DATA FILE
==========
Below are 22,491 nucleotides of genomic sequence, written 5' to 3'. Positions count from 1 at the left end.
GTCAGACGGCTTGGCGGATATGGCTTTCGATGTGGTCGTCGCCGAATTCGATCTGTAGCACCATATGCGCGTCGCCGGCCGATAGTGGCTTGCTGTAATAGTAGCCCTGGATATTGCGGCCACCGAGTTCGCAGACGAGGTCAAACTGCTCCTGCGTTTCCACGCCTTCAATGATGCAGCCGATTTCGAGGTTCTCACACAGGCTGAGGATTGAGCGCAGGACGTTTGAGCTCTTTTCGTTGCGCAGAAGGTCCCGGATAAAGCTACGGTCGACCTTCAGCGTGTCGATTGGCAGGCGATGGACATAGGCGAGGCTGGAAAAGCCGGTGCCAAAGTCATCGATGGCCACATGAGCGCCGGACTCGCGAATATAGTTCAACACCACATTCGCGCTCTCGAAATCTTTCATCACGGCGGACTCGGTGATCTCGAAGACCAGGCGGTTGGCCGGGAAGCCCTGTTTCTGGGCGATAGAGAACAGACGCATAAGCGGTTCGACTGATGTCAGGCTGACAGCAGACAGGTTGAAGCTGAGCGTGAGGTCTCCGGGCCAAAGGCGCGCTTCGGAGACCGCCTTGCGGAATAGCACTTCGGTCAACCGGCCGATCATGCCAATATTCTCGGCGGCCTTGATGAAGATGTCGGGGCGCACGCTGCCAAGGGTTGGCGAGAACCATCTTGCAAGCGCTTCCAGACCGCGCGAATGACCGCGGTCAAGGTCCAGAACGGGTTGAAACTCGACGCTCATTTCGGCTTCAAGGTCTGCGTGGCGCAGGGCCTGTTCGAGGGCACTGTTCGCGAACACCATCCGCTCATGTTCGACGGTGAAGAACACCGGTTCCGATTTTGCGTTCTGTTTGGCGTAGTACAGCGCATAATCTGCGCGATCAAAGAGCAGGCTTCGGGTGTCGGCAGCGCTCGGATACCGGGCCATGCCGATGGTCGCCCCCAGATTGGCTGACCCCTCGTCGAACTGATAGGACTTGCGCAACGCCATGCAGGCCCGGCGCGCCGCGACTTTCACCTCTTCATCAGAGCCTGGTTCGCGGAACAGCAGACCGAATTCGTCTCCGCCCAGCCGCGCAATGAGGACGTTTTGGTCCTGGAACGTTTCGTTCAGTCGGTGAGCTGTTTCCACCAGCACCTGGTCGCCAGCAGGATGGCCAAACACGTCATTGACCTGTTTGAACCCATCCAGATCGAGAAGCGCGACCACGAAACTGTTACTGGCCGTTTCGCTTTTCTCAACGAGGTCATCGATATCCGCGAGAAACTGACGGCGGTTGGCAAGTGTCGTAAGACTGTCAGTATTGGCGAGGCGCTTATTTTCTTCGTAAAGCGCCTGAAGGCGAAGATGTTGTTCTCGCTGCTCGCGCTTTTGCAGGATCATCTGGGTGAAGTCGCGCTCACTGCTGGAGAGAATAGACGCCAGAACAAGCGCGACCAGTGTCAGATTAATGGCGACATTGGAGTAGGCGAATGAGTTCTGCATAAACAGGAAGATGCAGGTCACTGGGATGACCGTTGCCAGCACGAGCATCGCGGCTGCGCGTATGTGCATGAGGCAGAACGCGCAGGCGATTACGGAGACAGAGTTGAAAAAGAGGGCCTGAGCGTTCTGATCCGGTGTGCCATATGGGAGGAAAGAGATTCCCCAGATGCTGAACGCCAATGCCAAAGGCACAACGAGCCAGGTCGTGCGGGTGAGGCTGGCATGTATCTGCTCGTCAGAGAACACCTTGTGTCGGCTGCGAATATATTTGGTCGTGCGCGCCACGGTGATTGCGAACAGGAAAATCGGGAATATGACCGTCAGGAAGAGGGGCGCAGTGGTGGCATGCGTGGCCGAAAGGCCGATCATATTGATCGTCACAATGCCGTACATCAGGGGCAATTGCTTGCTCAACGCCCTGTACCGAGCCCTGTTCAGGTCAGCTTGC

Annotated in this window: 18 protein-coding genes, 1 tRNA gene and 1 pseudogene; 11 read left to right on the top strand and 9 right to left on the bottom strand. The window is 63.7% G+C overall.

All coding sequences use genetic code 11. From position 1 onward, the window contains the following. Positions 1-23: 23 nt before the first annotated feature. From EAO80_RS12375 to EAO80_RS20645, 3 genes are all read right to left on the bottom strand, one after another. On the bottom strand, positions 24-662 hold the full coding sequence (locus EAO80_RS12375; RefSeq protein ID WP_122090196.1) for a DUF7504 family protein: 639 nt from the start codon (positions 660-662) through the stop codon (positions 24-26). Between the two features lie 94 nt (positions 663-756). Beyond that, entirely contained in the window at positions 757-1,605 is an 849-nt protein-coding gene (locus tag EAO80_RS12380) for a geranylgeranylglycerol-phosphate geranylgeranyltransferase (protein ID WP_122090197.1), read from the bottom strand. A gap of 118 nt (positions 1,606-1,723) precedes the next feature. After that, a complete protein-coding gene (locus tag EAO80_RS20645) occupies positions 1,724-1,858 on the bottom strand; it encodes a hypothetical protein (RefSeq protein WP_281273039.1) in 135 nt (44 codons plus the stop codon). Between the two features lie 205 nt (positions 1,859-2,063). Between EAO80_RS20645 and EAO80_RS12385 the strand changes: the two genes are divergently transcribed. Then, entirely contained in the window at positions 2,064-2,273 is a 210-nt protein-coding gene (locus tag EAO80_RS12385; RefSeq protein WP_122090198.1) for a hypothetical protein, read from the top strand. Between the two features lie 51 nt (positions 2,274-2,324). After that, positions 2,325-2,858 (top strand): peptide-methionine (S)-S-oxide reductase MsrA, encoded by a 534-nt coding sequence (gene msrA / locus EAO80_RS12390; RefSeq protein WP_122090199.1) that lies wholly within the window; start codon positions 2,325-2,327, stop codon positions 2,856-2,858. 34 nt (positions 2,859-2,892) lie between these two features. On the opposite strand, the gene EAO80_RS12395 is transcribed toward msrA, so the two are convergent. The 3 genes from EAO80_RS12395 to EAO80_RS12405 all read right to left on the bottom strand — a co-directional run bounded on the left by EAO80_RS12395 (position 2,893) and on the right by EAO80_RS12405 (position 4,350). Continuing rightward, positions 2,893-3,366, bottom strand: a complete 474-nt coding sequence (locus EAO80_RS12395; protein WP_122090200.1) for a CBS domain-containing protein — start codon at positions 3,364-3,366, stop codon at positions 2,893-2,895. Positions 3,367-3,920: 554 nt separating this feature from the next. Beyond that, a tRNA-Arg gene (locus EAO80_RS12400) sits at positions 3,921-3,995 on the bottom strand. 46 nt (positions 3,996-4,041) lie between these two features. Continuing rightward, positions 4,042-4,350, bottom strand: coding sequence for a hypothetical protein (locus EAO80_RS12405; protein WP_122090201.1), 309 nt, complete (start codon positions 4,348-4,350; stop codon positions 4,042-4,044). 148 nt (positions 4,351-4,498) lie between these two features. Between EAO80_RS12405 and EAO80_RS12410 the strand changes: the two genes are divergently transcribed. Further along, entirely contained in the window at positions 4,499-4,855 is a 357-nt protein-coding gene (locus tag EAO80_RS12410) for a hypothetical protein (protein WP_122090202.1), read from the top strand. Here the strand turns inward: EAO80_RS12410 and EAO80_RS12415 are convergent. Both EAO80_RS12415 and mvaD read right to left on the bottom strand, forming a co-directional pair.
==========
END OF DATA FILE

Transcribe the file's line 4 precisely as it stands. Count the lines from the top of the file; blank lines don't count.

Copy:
All coding sequences use genetic code 11. From position 1 onward, the window contains the following. Positions 1-23: 23 nt before the first annotated feature. From EAO80_RS12375 to EAO80_RS20645, 3 genes are all read right to left on the bottom strand, one after another. On the bottom strand, positions 24-662 hold the full coding sequence (locus EAO80_RS12375; RefSeq protein ID WP_122090196.1) for a DUF7504 family protein: 639 nt from the start codon (positions 660-662) through the stop codon (positions 24-26). Between the two features lie 94 nt (positions 663-756). Beyond that, entirely contained in the window at positions 757-1,605 is an 849-nt protein-coding gene (locus tag EAO80_RS12380) for a geranylgeranylglycerol-phosphate geranylgeranyltransferase (protein ID WP_122090197.1), read from the bottom strand. A gap of 118 nt (positions 1,606-1,723) precedes the next feature. After that, a complete protein-coding gene (locus tag EAO80_RS20645) occupies positions 1,724-1,858 on the bottom strand; it encodes a hypothetical protein (RefSeq protein WP_281273039.1) in 135 nt (44 codons plus the stop codon). Between the two features lie 205 nt (positions 1,859-2,063). Between EAO80_RS20645 and EAO80_RS12385 the strand changes: the two genes are divergently transcribed. Then, entirely contained in the window at positions 2,064-2,273 is a 210-nt protein-coding gene (locus tag EAO80_RS12385; RefSeq protein WP_122090198.1) for a hypothetical protein, read from the top strand. Between the two features lie 51 nt (positions 2,274-2,324). After that, positions 2,325-2,858 (top strand): peptide-methionine (S)-S-oxide reductase MsrA, encoded by a 534-nt coding sequence (gene msrA / locus EAO80_RS12390; RefSeq protein WP_122090199.1) that lies wholly within the window; start codon positions 2,325-2,327, stop codon positions 2,856-2,858. 34 nt (positions 2,859-2,892) lie between these two features. On the opposite strand, the gene EAO80_RS12395 is transcribed toward msrA, so the two are convergent. The 3 genes from EAO80_RS12395 to EAO80_RS12405 all read right to left on the bottom strand — a co-directional run bounded on the left by EAO80_RS12395 (position 2,893) and on the right by EAO80_RS12405 (position 4,350). Continuing rightward, positions 2,893-3,366, bottom strand: a complete 474-nt coding sequence (locus EAO80_RS12395; protein WP_122090200.1) for a CBS domain-containing protein — start codon at positions 3,364-3,366, stop codon at positions 2,893-2,895. Positions 3,367-3,920: 554 nt separating this feature from the next. Beyond that, a tRNA-Arg gene (locus EAO80_RS12400) sits at positions 3,921-3,995 on the bottom strand. 46 nt (positions 3,996-4,041) lie between these two features. Continuing rightward, positions 4,042-4,350, bottom strand: coding sequence for a hypothetical protein (locus EAO80_RS12405; protein WP_122090201.1), 309 nt, complete (start codon positions 4,348-4,350; stop codon positions 4,042-4,044). 148 nt (positions 4,351-4,498) lie between these two features. Between EAO80_RS12405 and EAO80_RS12410 the strand changes: the two genes are divergently transcribed. Further along, entirely contained in the window at positions 4,499-4,855 is a 357-nt protein-coding gene (locus tag EAO80_RS12410) for a hypothetical protein (protein WP_122090202.1), read from the top strand. Here the strand turns inward: EAO80_RS12410 and EAO80_RS12415 are convergent. Both EAO80_RS12415 and mvaD read right to left on the bottom strand, forming a co-directional pair.